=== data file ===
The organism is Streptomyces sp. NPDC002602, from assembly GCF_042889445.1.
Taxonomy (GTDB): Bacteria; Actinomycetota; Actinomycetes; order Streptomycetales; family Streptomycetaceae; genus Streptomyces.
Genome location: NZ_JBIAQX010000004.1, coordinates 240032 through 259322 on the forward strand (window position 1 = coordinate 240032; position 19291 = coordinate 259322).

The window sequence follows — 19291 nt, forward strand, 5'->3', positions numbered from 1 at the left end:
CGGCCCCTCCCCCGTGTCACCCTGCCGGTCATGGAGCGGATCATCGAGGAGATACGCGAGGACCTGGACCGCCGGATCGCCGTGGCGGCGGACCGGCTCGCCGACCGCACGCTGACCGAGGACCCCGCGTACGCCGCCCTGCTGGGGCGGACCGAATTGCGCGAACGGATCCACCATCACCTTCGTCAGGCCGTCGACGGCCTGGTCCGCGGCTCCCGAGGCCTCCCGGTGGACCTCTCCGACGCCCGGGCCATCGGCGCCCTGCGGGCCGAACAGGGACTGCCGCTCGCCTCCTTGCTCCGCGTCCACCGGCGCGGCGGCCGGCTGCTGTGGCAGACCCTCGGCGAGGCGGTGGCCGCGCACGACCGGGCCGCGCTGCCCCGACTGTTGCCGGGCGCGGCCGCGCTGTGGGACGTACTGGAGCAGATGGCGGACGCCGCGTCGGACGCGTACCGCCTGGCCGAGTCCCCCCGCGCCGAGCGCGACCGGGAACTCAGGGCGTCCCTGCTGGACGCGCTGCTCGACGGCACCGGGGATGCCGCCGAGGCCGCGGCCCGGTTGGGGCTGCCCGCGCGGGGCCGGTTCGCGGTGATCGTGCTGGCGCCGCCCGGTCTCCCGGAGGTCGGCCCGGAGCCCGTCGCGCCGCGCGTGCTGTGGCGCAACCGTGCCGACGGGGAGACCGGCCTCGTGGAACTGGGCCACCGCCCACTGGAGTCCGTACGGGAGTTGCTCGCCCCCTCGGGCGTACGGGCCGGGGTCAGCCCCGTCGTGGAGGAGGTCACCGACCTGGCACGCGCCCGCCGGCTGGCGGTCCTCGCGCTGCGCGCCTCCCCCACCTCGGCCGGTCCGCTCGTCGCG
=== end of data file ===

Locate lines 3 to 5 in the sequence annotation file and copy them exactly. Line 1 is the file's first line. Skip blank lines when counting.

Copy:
Genome location: NZ_JBIAQX010000004.1, coordinates 240032 through 259322 on the forward strand (window position 1 = coordinate 240032; position 19291 = coordinate 259322).

The window sequence follows — 19291 nt, forward strand, 5'->3', positions numbered from 1 at the left end:
CGGCCCCTCCCCCGTGTCACCCTGCCGGTCATGGAGCGGATCATCGAGGAGATACGCGAGGACCTGGACCGCCGGATCGCCGTGGCGGCGGACCGGCTCGCCGACCGCACGCTGACCGAGGACCCCGCGTACGCCGCCCTGCTGGGGCGGACCGAATTGCGCGAACGGATCCACCATCACCTTCGTCAGGCCGTCGACGGCCTGGTCCGCGGCTCCCGAGGCCTCCCGGTGGACCTCTCCGACGCCCGGGCCATCGGCGCCCTGCGGGCCGAACAGGGACTGCCGCTCGCCTCCTTGCTCCGCGTCCACCGGCGCGGCGGCCGGCTGCTGTGGCAGACCCTCGGCGAGGCGGTGGCCGCGCACGACCGGGCCGCGCTGCCCCGACTGTTGCCGGGCGCGGCCGCGCTGTGGGACGTACTGGAGCAGATGGCGGACGCCGCGTCGGACGCGTACCGCCTGGCCGAGTCCCCCCGCGCCGAGCGCGACCGGGAACTCAGGGCGTCCCTGCTGGACGCGCTGCTCGACGGCACCGGGGATGCCGCCGAGGCCGCGGCCCGGTTGGGGCTGCCCGCGCGGGGCCGGTTCGCGGTGATCGTGCTGGCGCCGCCCGGTCTCCCGGAGGTCGGCCCGGAGCCCGTCGCGCCGCGCGTGCTGTGGCGCAACCGTGCCGACGGGGAGACCGGCCTCGTGGAACTGGGCCACCGCCCACTGGAGTCCGTACGGGAGTTGCTCGCCCCCTCGGGCGTACGGGCCGGGGTCAGCCCCGTCGTGGAGGAGGTCACCGACCTGGCACGCGCCCGCCGGCTGGCGGTCCTCGCGCTGCGCGCCTCCCCCACCTCGGCCGGTCCGCTCGTCGCG